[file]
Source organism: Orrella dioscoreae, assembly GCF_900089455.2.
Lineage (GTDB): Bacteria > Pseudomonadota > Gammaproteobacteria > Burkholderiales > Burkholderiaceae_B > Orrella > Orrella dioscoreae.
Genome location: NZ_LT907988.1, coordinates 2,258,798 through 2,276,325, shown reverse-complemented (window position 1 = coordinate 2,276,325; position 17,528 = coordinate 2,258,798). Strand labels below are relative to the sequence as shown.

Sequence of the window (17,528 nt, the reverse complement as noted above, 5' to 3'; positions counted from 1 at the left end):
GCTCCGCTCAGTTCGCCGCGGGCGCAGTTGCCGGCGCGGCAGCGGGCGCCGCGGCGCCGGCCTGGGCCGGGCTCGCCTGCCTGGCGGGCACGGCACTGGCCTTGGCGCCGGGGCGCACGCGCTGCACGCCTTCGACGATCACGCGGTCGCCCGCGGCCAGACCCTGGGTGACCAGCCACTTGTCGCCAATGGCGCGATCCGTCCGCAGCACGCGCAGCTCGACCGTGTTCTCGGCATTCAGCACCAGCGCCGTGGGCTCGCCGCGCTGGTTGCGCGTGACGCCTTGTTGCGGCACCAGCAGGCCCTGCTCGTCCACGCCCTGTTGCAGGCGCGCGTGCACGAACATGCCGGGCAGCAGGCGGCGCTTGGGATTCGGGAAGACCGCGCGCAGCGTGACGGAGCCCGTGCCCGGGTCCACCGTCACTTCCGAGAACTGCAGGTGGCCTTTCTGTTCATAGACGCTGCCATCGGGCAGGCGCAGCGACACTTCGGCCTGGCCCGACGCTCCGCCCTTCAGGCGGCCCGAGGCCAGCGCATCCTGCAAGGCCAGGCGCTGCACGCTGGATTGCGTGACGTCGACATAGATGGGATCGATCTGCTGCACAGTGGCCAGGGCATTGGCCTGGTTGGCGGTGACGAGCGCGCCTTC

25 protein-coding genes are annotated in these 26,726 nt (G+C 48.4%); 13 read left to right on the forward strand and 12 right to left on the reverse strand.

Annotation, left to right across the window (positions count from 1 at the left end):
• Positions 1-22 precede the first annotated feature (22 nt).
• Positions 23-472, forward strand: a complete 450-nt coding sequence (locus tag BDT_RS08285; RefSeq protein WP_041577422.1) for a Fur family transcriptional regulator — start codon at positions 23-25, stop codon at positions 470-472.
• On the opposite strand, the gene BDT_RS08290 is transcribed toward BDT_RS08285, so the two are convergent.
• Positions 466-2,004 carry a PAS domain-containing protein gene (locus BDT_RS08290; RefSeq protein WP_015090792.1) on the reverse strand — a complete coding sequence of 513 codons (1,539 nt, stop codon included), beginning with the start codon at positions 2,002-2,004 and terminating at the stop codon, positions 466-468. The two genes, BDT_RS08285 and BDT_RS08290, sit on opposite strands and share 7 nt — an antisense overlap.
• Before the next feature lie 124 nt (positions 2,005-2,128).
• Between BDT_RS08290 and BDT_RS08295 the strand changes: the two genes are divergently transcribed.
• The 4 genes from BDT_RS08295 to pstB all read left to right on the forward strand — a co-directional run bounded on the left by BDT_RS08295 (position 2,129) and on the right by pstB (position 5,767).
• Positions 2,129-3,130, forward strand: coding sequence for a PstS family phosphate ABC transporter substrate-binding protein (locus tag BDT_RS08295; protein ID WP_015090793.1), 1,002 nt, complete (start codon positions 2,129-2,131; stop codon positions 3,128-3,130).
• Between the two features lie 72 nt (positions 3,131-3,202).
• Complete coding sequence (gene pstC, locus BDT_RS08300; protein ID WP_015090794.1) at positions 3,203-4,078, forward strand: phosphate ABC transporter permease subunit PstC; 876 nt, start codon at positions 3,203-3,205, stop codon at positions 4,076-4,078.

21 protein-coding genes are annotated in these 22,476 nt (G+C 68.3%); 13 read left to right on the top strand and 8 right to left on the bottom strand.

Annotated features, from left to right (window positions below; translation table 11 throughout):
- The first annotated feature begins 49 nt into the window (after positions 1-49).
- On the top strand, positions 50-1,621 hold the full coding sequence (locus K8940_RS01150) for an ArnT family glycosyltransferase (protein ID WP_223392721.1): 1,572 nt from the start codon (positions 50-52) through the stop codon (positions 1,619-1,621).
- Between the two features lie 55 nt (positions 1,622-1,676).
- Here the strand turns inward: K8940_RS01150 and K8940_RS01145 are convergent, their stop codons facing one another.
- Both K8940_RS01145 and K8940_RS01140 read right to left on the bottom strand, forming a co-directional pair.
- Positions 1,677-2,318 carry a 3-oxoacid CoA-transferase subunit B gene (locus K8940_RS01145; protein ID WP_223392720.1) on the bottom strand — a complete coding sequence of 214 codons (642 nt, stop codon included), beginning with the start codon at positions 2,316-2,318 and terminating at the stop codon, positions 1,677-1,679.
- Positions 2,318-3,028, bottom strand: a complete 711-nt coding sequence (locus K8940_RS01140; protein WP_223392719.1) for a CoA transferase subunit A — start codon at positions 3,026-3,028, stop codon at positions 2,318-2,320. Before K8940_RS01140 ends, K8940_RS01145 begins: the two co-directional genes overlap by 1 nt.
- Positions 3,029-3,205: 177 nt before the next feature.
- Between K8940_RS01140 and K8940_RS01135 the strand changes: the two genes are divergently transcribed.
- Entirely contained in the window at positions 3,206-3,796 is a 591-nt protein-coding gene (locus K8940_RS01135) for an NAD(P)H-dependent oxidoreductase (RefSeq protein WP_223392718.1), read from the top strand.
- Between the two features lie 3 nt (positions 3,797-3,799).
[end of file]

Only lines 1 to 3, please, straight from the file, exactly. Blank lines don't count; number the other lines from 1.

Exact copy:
Source organism: Orrella dioscoreae, assembly GCF_900089455.2.
Lineage (GTDB): Bacteria > Pseudomonadota > Gammaproteobacteria > Burkholderiales > Burkholderiaceae_B > Orrella > Orrella dioscoreae.
Genome location: NZ_LT907988.1, coordinates 2,258,798 through 2,276,325, shown reverse-complemented (window position 1 = coordinate 2,276,325; position 17,528 = coordinate 2,258,798). Strand labels below are relative to the sequence as shown.